In our algorithm for interval scheduling, naturally, we need to start by selecting our first interval, call it i1, and discarding all intervals, which are not compatible with said interval i1 (remember our definition of compatible intervals). We then continue in this manner until we run out of intervals, which leaves us with a solution. This must mean that the optimality of said solution is governed by the rule, which we use to select said intervals. Great, so using our definition of the problem, we brainstorm ideas for a definition of a rule for selecting the "right" intervals, which will lead to the optimal solution.

An obvious contender for a rule, which comes to mind, is to select the interval that starts the earliest, i.e. the one with minimal starting time, si, which is still available, hereby using up intervals as soon as possible. This rule does not yield the optimal solution, and I encourage you to figure out why before moving on. In fact, I encourage you to do so at every step of our brainstorm.
We depict a counterexample, where the earliest interval spans multiple intervals and also has the latest finishing time, in which case more intervals could optimally be satisfied.


Another rule, which then comes to mind, is to select the smallest interval, i.e. where fi - si is the smallest. Again, this rule does not yield the optimal solution. We depict a counterexample, where picking the smallest interval satisfies a suboptimal amount of intervals.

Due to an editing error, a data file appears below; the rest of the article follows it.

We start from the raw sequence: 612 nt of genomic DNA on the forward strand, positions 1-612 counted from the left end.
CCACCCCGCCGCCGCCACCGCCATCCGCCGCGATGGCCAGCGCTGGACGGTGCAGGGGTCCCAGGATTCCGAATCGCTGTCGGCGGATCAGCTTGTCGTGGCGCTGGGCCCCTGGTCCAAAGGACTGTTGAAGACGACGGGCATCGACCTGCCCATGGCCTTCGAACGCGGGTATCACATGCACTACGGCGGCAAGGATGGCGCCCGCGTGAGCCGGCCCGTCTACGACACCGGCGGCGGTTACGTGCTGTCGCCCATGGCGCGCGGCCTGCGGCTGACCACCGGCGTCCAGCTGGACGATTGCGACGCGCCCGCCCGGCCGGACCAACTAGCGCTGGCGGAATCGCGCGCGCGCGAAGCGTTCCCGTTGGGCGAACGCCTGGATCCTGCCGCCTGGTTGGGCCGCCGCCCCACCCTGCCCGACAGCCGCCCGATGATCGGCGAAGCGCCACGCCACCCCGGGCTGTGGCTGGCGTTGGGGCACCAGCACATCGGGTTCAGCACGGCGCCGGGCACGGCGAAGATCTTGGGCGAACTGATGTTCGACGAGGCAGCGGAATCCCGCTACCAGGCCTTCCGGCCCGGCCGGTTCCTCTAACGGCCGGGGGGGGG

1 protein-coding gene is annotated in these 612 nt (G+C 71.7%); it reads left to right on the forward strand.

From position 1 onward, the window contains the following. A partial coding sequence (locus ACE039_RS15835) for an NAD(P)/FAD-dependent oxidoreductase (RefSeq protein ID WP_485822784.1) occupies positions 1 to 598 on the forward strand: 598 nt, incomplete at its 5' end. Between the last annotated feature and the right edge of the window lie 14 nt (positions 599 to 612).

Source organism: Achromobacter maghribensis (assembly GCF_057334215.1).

Before presenting the rule, which does yield the optimal solution, I encourage you to stop reading now, and to come up with other alternatives.
It turns out that the optimal solution in fact relies on the finishing time. Choosing the interval, which finishes first, i.e. the one with the minimal finishing time, fi, will always yield the optimal solution. Intuitively, this makes sense, as we free up our resources as soon as possible. Again, I encourage you to convince yourself of the validity of this. If it helps you, you can use the below visualization for this approach.


With this in mind, we are ready to state our algorithm. We do so in pseudocode, which uses structural conventions common in most programming languages, but is otherwise a plain English description of the steps of the algorithm (Hint: Everything between the keywords While and EndWhile is repeated until the statement after the keyword While is true).

Let I be the set of all intervals.
Let A be the set of accepted intervals, which is initially empty
While I is not empty
    Choose interval i from I with the smallest finishing time
    Add interval i to A
    Remove all intervals not compatible with i from I
Return the set of all accepted intervals, A.
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Analyzing the algorithm

In an analysis of an algorithm, one proves the correctness of the algorithm and determines the running time of said algorithm. We start with the proof of correctness.

First, by the steps of the algorithm, we can declare that the intervals of A are compatible, as we discard all non-compatible intervals, when we add an interval to A. Second, we must show that the solution is optimal, which is proven by induction. We will not get into the proof, but I will quickly describe the general idea. Let's consider theta, which represents an optimal solution, i.e. the set with the maximum amount of compatible intervals for a given collection of intervals. As many optimal solutions may exist, i.e. multiple combinations of compatible intervals, which would be of maximum size for a given collection, we should not prove that our solution A is equivalent to theta, i.e. A = theta. We should rather simply prove that the size of both sets are equal, i.e. |A| = |theta|. We do so by proving, that for all indices the following holds for the finishing times,

f(ir) <= f(jr)

where ir and jr are the rth accepted intervals of A and theta, respectively. The proof by induction start by realizing that

f(i1) <= f(j1)